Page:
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Getting Offensive to Get Noticed

It can be difficult to get your brand noticed in a market that is undoubtedly saturated with simular products and services and all competing for that consumer dollar. The fight for Google rankings and social media followers adds to the need to do something a little bit different to get your company name out there out there to the masses.

Some brands achieve this through big production budgets, celebrity endorsements, clever viral campaigns and massive advertising budgets. However, there are those brands that every now and again burst onto the spot light for a different reason, controversy.

There have been dozens of brands over the years that have gained attention through controversial (and sometimes bordering on offensive) campaigns. In most instances it is obvious that the primary motive behind these particular campaigns is to instigate the shock factor. If you get people talking and better yet, have your campaign banned due to a public outcry, you have just widened the audience awareness for your brand.

The down side is, although more people have your brand in the forefront of their mind, it is not necessarily instilling a positive image or one that they want to be affiliated with. We have seen big brands such as Calvin Klein and Diesel Jeans have their billboards removed due to sexist and ‘demeaning’ images. Even Toyota experienced the shun with their ‘Buggar’ campaign.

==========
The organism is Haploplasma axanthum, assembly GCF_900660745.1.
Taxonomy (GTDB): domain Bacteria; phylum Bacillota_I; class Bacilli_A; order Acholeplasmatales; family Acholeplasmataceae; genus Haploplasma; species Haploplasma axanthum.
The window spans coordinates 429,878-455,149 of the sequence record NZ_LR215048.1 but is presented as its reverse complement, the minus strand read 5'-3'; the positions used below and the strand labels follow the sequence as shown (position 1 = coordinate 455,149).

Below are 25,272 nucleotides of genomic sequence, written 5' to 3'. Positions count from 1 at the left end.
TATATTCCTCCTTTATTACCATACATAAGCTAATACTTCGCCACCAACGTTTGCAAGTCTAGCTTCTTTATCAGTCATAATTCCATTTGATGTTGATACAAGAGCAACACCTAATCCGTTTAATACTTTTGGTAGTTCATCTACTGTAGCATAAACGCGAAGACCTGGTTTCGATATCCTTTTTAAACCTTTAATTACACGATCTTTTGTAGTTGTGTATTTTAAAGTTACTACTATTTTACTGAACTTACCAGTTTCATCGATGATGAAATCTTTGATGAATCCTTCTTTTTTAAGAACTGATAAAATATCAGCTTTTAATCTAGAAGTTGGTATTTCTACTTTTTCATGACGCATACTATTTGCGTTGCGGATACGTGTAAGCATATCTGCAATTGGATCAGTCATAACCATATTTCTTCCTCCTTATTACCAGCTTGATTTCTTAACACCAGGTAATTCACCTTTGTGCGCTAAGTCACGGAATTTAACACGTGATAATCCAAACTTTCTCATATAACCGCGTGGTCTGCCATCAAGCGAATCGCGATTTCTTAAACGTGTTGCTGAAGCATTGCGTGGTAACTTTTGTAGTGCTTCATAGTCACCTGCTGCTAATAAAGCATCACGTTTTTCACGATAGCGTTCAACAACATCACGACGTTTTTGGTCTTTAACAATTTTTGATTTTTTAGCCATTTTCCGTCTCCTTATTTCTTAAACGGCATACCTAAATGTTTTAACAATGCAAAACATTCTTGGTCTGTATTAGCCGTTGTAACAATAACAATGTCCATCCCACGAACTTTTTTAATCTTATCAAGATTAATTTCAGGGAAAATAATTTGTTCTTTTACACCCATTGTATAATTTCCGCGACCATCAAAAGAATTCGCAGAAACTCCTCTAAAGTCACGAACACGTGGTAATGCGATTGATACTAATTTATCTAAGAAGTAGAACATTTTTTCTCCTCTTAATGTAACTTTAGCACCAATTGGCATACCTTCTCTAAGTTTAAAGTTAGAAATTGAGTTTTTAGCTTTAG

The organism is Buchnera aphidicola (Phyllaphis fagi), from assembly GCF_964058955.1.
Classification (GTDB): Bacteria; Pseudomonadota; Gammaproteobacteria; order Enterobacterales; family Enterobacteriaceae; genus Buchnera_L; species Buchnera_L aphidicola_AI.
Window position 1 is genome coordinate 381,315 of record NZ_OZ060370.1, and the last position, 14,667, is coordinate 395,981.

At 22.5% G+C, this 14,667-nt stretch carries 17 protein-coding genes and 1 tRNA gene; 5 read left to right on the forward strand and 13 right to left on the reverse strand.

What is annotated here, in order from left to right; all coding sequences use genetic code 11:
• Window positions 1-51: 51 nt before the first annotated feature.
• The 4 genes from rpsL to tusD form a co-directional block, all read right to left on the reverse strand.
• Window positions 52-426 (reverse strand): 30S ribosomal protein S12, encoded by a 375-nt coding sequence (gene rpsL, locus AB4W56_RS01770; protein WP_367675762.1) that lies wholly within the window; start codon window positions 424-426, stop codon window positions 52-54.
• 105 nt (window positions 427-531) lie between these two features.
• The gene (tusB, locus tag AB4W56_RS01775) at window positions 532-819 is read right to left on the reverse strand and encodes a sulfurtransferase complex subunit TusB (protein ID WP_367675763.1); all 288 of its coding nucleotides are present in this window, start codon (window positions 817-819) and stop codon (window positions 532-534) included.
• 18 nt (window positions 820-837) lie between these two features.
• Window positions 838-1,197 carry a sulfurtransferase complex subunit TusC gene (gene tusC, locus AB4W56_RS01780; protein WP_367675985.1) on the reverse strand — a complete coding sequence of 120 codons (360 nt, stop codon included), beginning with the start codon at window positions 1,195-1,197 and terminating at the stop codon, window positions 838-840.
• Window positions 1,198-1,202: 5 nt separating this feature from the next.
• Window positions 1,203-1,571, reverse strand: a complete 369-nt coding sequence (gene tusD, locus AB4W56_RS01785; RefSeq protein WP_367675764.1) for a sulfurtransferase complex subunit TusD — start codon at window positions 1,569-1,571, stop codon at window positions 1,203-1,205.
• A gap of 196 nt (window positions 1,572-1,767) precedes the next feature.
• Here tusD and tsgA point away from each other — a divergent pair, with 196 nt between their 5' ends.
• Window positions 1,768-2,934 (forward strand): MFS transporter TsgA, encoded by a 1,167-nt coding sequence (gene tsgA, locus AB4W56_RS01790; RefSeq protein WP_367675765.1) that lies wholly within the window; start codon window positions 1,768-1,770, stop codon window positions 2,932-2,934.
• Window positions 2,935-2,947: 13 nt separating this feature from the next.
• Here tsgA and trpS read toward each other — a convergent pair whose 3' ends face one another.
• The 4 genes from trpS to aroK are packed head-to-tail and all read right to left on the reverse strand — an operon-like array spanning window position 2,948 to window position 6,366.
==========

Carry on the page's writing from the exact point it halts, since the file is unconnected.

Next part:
The most recent brand to join this list of controversial campaigns may surprise you. Fresh One, a Perth based coffee company,saw their social media platforms go into meltdown when they released their new marketing campaign online. The material released was a mixture of Sex and Drugs with no Rock’n Roll in sight.

With the barrage of complaints received, the Advertising Standards Bureau instructed Fresh One to remove two of the four advertisements released in the campaign.  The advertisement containing a syringe was removed due to contradicting community standards on health and safety. The second advertisement that was deemed inappropriate was one which contained a woman kneeling in front of a man.

Fresh One seemed to dig themselves into a deeper hole (or create more publicity and social engagement?) through their post-campaign strategy of defending their campaign and blaming their complainants of instigating a “focused attack on Fresh One” continuing with the explanation of “There seems to be so many more portals that offer expletive-based commentary and naked sexual imagery well beyond the gregarious nature of Fresh’s One’s page.”  The risk of this response is Fresh One could have potentially further segregated themselves from potential customers. The upside is they are standing behind their brand.

If you are thinking of going down the controversial road to get your brand out there, here are some tips:

* Consult a marketing company and create a proper strategy.

* Be aware of the advertising standards including privacy, copyright and discrimination.

* Do not insult your existing customers and potential customers. Most controversial campaigns work on being exclusive rather than inclusive, so you have to be careful with it’s execution.

* Have an exit strategy in place focusing on Public Relations.

If you think your brand is in need of a new campaign, give us a call today.